Follow @MarkBrownCSTIf somebody were to hold a contest with the first prize of paying for all your restaurant meals — whether dining in, carry out or delivery — for the next two months, would that be something you’d be interested in winning?
Probably sounds pretty good.
Now, what if I told you that you were required to get ALL your meals from restaurants for the next two months? Can’t even cook yourself a hamburger.
And that nobody else is going to pay for it, because I was lying about the contest.
It’s sounding a lot less appealing, I’ll bet.
That’s been my life for about two months now, except nobody lied to me. I did it to myself.
We’re remodeling the kitchen in our condo. The work is almost done. Looks nice. No complaints there.
Follow @MarkBrownCSTBut I never would have anticipated what a joyless experience it could be to eat restaurant food EVERY SINGLE DAY, even in one of the world’s great restaurant cities.
Before I say another word, please allow me to save myself some grief by admitting I am a very fortunate person just to be able to afford to eat at restaurants, let alone to remodel the kitchen.
There are children and homeless people going hungry in Chicago. I write about them. I get it. Shame me if you must.
Only I just need to vent, because at some point in the next hour, my wife is going to call me on her way home from work, and eventually one of us is going to have to pop the dreaded question:
What are we going to do about dinner tonight?
And I don’t have an answer. So help me God, I’m completely out of answers.
A person can study the Yelp app only so many times before they have to admit to themselves that they have exhausted the known universe of ethnic dining experiences. GrubHub should be an option, not a lifestyle.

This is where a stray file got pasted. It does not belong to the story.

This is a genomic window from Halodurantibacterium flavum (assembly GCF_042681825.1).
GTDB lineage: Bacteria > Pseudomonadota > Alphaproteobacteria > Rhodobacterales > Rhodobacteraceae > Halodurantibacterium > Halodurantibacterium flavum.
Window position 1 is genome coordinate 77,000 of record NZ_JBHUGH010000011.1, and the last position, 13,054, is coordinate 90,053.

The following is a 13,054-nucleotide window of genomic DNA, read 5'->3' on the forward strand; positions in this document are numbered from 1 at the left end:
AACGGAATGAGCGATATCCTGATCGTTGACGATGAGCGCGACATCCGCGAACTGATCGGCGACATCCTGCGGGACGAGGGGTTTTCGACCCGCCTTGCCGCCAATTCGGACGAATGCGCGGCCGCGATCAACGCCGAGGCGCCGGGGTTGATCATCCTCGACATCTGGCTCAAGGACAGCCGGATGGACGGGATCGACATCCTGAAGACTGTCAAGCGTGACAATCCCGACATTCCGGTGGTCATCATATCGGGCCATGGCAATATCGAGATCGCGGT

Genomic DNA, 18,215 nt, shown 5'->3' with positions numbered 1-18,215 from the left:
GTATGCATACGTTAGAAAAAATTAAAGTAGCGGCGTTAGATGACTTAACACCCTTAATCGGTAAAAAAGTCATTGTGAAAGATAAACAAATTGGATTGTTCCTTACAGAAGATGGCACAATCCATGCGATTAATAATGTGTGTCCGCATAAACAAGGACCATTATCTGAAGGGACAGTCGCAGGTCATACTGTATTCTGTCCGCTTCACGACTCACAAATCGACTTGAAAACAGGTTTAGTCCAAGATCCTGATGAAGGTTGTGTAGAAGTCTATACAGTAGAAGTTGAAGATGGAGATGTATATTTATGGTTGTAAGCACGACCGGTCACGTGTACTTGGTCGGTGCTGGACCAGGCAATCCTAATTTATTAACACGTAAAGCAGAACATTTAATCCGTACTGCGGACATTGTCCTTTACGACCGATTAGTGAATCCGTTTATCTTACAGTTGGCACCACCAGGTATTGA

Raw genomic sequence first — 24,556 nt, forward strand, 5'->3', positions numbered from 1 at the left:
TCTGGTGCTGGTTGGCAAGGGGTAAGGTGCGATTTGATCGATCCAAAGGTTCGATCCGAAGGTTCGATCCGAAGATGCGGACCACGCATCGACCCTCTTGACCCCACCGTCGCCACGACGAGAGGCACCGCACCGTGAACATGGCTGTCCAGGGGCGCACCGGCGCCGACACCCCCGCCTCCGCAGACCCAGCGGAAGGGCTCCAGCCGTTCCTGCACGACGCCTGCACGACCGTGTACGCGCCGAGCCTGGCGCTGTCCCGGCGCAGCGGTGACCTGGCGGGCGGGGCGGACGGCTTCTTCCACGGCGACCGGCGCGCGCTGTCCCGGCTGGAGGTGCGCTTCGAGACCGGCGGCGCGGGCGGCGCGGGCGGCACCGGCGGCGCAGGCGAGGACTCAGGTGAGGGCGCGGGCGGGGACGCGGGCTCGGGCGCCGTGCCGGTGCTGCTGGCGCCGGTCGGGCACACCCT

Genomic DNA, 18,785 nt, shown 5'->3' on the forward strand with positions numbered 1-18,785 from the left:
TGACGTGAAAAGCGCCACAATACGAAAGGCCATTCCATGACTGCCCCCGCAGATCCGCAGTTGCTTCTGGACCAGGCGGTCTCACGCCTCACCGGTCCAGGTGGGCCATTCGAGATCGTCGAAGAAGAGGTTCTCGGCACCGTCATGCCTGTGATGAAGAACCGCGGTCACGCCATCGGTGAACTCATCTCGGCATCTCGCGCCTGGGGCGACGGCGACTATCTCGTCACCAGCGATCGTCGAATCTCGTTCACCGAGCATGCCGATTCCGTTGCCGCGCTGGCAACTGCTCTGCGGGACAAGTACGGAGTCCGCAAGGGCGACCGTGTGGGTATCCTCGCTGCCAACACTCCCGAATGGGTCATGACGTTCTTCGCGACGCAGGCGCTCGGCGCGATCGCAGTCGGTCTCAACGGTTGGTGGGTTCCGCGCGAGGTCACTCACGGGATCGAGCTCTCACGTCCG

Mexican, Thai, Italian, Jamaican, Ethiopian, Middle Eastern, Chinese.
I’ve had it all. And that’s just in the last week.
Cajun, Barbecue, Argentinian, Belgian, Southern, Swedish. That’s just off the top of my head.
And pizzas, pizzas, pizzas.
I used to think I could eat pizza every single night of the week and be happy. But that was when I was young and thin and living within 10 minutes of Palermo’s on 95th Street. I can no longer eat pizza every night, although if I was closer to Palermo’s, maybe I’d give it a try.
Even as I write this, it almost sounds appealing, and I can see I’ve had some good meals, although precious few great ones. It’s the combined effect that takes the fun out of it.
Part of the problem here is that I’m spoiled in that I have a wife who is both a great cook and enjoys cooking, as long as I’m willing to clean up the mess, which has always been good deal for me.
It’s not even her special meals I miss as much as the simple ones, like a home-cooked breakfast of scrambled eggs on a weekend morning or a quick dinner of greasy ground beef tacos made with packaged seasoning mix and the crunchy tortilla shells. (I can make those myself.)
I am writing this Tuesday, which means I need to get home to watch the World Series, an extra dining complication this past month.
Maybe I’ll stop at Smoque, the Northwest Side barbecue joint. My wife has been asking for ribs. I’ll get the brisket.
Did I mention that I haven’t dared step on the bathroom scale since the second week?